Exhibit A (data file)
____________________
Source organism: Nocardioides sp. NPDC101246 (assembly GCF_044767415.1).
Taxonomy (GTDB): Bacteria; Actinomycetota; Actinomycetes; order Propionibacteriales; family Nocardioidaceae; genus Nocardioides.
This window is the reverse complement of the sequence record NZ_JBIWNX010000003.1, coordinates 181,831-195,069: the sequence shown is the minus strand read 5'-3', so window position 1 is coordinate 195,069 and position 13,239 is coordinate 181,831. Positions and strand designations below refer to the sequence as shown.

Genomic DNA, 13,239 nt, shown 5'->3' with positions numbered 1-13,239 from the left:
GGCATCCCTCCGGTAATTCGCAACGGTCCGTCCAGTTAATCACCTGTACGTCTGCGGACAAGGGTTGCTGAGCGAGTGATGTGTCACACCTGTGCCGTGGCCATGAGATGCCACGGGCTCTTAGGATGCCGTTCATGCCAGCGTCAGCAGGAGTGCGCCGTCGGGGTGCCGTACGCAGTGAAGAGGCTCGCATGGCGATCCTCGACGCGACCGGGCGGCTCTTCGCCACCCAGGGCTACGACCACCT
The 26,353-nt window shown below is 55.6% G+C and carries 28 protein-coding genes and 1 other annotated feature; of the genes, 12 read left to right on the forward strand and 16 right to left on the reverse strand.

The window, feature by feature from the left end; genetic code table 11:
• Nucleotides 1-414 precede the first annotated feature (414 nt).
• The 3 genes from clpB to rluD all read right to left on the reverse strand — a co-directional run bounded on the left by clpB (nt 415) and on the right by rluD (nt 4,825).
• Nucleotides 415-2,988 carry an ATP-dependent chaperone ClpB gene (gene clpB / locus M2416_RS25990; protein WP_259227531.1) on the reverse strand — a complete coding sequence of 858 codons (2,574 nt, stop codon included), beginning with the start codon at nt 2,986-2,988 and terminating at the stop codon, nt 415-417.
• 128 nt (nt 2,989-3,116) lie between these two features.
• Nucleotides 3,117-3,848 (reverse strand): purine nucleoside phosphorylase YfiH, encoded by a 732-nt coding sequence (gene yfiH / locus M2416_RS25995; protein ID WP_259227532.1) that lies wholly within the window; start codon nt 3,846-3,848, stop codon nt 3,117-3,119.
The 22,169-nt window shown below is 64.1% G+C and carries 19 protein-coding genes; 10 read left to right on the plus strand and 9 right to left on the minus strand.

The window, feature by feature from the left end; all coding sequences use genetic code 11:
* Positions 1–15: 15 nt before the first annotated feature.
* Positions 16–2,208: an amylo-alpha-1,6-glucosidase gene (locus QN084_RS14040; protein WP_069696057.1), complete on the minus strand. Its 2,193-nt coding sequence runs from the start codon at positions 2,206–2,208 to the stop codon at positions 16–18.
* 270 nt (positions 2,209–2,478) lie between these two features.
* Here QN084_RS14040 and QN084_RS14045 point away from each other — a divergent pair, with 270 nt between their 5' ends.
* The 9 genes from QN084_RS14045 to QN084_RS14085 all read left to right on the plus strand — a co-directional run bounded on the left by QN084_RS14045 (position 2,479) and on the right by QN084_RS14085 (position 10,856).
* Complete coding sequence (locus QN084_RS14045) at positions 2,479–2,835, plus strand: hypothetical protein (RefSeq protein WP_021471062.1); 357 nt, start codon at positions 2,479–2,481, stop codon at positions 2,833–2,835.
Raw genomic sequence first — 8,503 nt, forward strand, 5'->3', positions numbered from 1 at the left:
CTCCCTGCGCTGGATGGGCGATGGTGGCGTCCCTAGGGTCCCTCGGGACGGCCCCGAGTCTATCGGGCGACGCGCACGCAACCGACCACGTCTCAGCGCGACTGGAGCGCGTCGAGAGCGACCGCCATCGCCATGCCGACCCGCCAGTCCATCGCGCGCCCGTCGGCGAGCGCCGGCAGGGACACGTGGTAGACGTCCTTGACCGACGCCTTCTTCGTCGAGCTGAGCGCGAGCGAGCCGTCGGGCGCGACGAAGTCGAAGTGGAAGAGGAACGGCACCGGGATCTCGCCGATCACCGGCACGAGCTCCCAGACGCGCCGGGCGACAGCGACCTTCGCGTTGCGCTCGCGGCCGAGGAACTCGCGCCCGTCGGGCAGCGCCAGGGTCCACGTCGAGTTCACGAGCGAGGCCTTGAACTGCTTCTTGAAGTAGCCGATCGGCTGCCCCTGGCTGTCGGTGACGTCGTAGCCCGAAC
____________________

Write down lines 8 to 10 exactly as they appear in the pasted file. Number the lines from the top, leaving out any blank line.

• Nucleotides 1-414 precede the first annotated feature (414 nt).
• The 3 genes from clpB to rluD all read right to left on the reverse strand — a co-directional run bounded on the left by clpB (nt 415) and on the right by rluD (nt 4,825).
• Nucleotides 415-2,988 carry an ATP-dependent chaperone ClpB gene (gene clpB / locus M2416_RS25990; protein WP_259227531.1) on the reverse strand — a complete coding sequence of 858 codons (2,574 nt, stop codon included), beginning with the start codon at nt 2,986-2,988 and terminating at the stop codon, nt 415-417.